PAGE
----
The proud Finns fell to the relegation round last year. That’s not a misprint. The pressure is on to bounce back. Can they do it? We preview Team Finland's chances at the 2014 WJC in Malmo.
By Risto Pakarinen
THN Predicted Finish: 5th
In the early 2000s, Finland was a perennial medallist at the world juniors. The Finns won gold in Helsinki in 1998 and won a silver and four bronze medals between 2001 and 2006.
Since then, the trend has been downward and last season, when the Finns lost their crucial game to the Czechs, they ended up playing just to remain in the top division – a disappointment even if their place was never in danger.
This year, a new core and a new coach, Karri Kivi – a two-time world junior player for Finland – look to bounce back and at least challenge for a medal.
The Finnish goalie factory may not pumping out prospects like it used to, but it’s still doing well. Last year’s keepers didn’t get a callback for Malmo. Joonas Korpisalo has played most of the season in the second division and has also been injured while his backup, Janne Juvonen, is doing his military service and has only seen limited action in the Finnish league this year, spending most of his time in the second division as well.
Meanwhile, Helsinki IFK’s Ville Husso has the fifth-best save percentage (.923) and third-best goals-against average (1.94) in the Finnish League. Just ahead of him in both categories is Juuse Saros, the Nashville Predators’ fourth-round pick last June, with .925 and 1.83. He was named last year’s under-18 World Championship’s best goaltender.
But the strength of the team is, surprisingly, the offense. Even without Florida Panthers center Aleksander Barkov, there’s a lot of speed and skill, starting with Chicago Blackhawks first-rounder Teuvo Teravainen, pictured above. He’s second on his Jokerit team in scoring in the Finnish League with 16 points in 24 games, while averaging almost 18 minutes. Last year at the WJC, he scored 11 points in six games and finished fourth in scoring, though three of those games came in the relegation round, where Finland outscored opponents 24-5.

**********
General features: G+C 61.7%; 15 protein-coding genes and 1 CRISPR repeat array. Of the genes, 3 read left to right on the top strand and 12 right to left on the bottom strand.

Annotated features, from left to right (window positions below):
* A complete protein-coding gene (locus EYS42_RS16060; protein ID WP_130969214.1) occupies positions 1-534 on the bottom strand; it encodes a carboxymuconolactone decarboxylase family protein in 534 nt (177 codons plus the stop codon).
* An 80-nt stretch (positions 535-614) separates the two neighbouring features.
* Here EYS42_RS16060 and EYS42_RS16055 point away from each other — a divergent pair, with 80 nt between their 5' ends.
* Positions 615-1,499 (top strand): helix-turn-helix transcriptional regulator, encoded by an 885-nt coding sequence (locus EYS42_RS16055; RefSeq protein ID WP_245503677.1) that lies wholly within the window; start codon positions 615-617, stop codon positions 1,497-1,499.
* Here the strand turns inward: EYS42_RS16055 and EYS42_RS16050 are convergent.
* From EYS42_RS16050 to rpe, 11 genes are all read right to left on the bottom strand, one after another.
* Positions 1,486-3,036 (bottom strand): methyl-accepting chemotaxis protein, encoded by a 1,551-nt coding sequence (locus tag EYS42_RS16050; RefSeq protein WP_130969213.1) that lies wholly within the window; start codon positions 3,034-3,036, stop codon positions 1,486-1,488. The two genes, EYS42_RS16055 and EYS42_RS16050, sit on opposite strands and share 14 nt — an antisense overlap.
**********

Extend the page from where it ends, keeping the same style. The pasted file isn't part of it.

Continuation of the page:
Teravainen will be joined by Montreal Canadiens second-rounder Artturi Lehkonen, who returns from last year’s team, and Lehkonen’s KalPa teammate Kasperi Kapanen, son of former NHLer Sami Kapanen (who co-owns the Finnish league club). Lehkonen leads KalPa in scoring with 16 points in 27 games. Kapanen, NHL draft-eligible in 2014, has five points in 22 games.
While Finland can survive without Barkov, coach Kivi could have used defensemen Olli Maatta, who’s staying with the Pittsburgh Penguins, and Rasmus Ristolainen, a Sabres’ prospect currently injured.
“We’re preparing for the tournament with the assumption they won’t play for us,” Kivi told the Finnish federation’s website in November.
If that’s the case, Finland lacks an obvious workhorse on the blueline, but Ville Pokka, an Islanders second-rounder, can take on that role. He plays more than 20 minutes a game in the Finnish League, third on his team. The Finns will have to rely on solid team defense, which is nothing new to them.
It’s been seven long years without a medal for the Finns. Not even being in the hunt an eighth straight tournament would be a disaster.
Check back on the 26th for previews for Canada, the United States, Russia and Sweden.